Best of What's Next: Moneybrother

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Anders Wendin makes music as Moneybrother, but he’s first and foremost a tourist. He moved away from his northern Swedish hometown at age 17, and hasn’t been able to stop traveling, striking up conversations and absorbing the world around him since. With a soulful voice that often strikes as Joe Strummer’s sonic doppelganger, Wendin shows this nomadic side in his music, too, with measures of punk, rockabilly and disco often appearing within the same song.

For six years, Wendin has brought European audiences along on his physical and musical journeys—and, with his stateside debut, Real Control, coming in January 2010, American audiences can officially come along for the ride. Before he kicked off a short U.S. tour in September, Paste talked to Wendin about traveling, making music and his undying love of Bad Brains.

Paste: When did you first start to appreciate music?
Anders Wendin: I grew up in north Sweden. I’m from the extreme countryside with extremely small villages—we’re talking like three, 4,000 people living there. I’m also extremely old, so this was way before the Internet even. What we did up there was, we had to take the bus, and you drive for four, five hours to some big town where they actually had record stores. You bought albums where the band looked cool on the cover, because we had no magazines even. So I don’t know how it worked out, but I became a punk rocker and listened only—I mean strictly—to punk rock for ten years when I was a little baby. A lot of the English and American punk rock bands are still my favorite bands. Started my old punk rock group when I was 14, 15 years old, and when I was about 19, I moved from the small village to Stockholm, which is the capital of Sweden. I formed my first real band, called Monster. It was like ska-punk, and we had horns and organs and stuff. We released some record—not that you guys would ever hear them, but we tore it up a lot.

Paste: Can you name some of the first records you purchased?
Wendin: I remember I bought the Bad Brains album, Rock for Light. I remember that very much because they’re playing here in Portland on Friday, and never seen them live, been wanting to all my life. But, Friday unfortunately we have a gig in Seattle, so I’m going to miss it.

Paste: Awwww.
Wendin: Yeah, I know, it breaks my heart. So that was one of the first records I bought, actually. Well, actually, I didn’t even buy it. My friend bought it for me. He was away on business, and called him up, said if you’re going to go to Gothenburg, could you check if there’s any record stores that might have the Bad Brains album. I can’t believe, even today, that he managed to find it. That was kind of a rare record back then, but he must have done the research.

Paste: Anybody who listens to your music comes across a lot of different elements from all these different genres. At what point did you really start to open up to music that went beyond the punk culture?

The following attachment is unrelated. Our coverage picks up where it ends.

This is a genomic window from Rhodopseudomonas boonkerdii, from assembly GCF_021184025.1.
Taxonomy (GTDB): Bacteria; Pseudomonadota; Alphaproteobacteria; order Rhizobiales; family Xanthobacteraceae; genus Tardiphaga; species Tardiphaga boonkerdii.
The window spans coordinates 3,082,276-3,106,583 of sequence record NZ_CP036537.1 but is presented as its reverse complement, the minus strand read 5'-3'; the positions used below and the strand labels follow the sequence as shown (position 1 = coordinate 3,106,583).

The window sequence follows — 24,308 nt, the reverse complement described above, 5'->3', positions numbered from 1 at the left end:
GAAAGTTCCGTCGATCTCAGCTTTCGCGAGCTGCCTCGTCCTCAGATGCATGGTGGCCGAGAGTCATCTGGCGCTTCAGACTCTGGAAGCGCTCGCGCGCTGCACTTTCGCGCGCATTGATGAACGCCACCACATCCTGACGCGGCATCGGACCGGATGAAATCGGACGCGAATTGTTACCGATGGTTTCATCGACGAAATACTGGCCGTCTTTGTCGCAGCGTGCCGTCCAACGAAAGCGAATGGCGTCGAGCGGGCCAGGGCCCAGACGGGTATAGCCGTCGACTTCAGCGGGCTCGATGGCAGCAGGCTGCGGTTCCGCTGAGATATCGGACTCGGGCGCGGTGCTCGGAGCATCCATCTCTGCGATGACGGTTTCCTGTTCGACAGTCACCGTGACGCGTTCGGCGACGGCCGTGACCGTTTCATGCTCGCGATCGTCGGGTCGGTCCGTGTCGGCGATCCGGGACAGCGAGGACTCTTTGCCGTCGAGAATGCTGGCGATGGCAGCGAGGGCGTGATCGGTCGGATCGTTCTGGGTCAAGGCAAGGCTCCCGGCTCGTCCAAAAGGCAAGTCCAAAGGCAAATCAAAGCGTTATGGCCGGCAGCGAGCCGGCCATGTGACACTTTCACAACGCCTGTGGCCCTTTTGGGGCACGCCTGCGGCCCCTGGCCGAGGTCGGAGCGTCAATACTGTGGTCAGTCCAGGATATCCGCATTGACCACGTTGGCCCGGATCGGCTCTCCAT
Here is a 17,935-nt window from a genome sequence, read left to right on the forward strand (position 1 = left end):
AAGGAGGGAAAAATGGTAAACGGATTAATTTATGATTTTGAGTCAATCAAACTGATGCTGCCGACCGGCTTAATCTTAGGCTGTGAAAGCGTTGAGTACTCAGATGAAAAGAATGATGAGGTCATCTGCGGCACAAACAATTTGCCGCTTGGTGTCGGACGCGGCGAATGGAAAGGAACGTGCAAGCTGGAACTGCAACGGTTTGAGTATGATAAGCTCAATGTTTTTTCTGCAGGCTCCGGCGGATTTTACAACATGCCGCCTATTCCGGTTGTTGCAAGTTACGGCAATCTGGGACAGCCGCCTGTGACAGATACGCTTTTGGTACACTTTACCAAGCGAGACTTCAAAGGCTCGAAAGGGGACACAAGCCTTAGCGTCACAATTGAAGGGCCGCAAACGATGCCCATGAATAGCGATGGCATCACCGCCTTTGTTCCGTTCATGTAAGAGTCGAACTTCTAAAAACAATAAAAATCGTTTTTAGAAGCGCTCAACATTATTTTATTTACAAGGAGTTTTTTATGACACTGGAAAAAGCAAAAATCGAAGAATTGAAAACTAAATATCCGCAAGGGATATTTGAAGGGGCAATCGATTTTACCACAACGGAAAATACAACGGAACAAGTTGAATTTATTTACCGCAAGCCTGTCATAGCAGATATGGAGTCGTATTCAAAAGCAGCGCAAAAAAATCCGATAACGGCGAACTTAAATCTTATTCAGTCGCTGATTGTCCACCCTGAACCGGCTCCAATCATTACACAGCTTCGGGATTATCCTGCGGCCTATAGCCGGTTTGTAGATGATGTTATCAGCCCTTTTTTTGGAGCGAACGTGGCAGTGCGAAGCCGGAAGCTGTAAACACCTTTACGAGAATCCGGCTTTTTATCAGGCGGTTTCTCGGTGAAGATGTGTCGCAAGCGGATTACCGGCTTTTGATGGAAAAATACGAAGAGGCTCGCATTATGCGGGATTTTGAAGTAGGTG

Wendin: Moving to Stockholm at a relatively young age, and having to get by with no money at all, you can’t really buy records anymore. I love music, so I had to buy secondhand vinyl music. And at that time, stuff like that was pretty cheap in Sweden. You could buy that old soul stuff and the old rock and roll stuff from the ‘70s extremely cheap, and if you wanted old Bob Marley records, that was no money at all. So that’s actually how I started picking up on different kinds of music. Monster wasn’t interested in the soul stuff, and we just wanted to play in that kind of like aggressive way. But I was always the guy that was most interested in the soul part of it. We went on tour a lot with other bands like The Hives. They bought some of the garage records and I started listening to that. We helped each other out.

Paste: I found an interview that you did with a college TV network back in Sweden, and you talked about how you left school at age 17. What made you decide not to pursue something at a university, and when did you decide that music was going to be your career?
Wendin: What you have to understand, growing up in the countryside in Sweden is not like growing up in Portland. I’ve been here for a few days now, and I’ve met tons of guys playing in bands. Where I grew up, nobody played in a band, so becoming a musician was not an option. I never thought I could actually make a living from being an artist or anything like that where I grew up. I didn’t realize you could work doing music until I got my first paycheck from my first album with Moneybrother, really. That was kind of a big success in Sweden. At that time I was 27, so for me, all of this, traveling around, playing my own music, that’s a bonus. I still wake up every day and I’m kinda amazed. But really, growing up in a small town like that, you want to see the world, right? The reason I left that small town was to go to high school, and I did when I was 17. After two years I went off and moved to Stockholm, and my grades really weren’t good enough to get me into college. So I found that work and, you know, one thing led to another. I haven’t really looked back. Now I play a lot of colleges and stuff with a band around Europe, and I just would feel stupid playing in a college town where everyone would be so much younger, and I couldn’t do it. Right now I’m just tagging on, trying to write as good songs as possible so my career can last a little bit longer.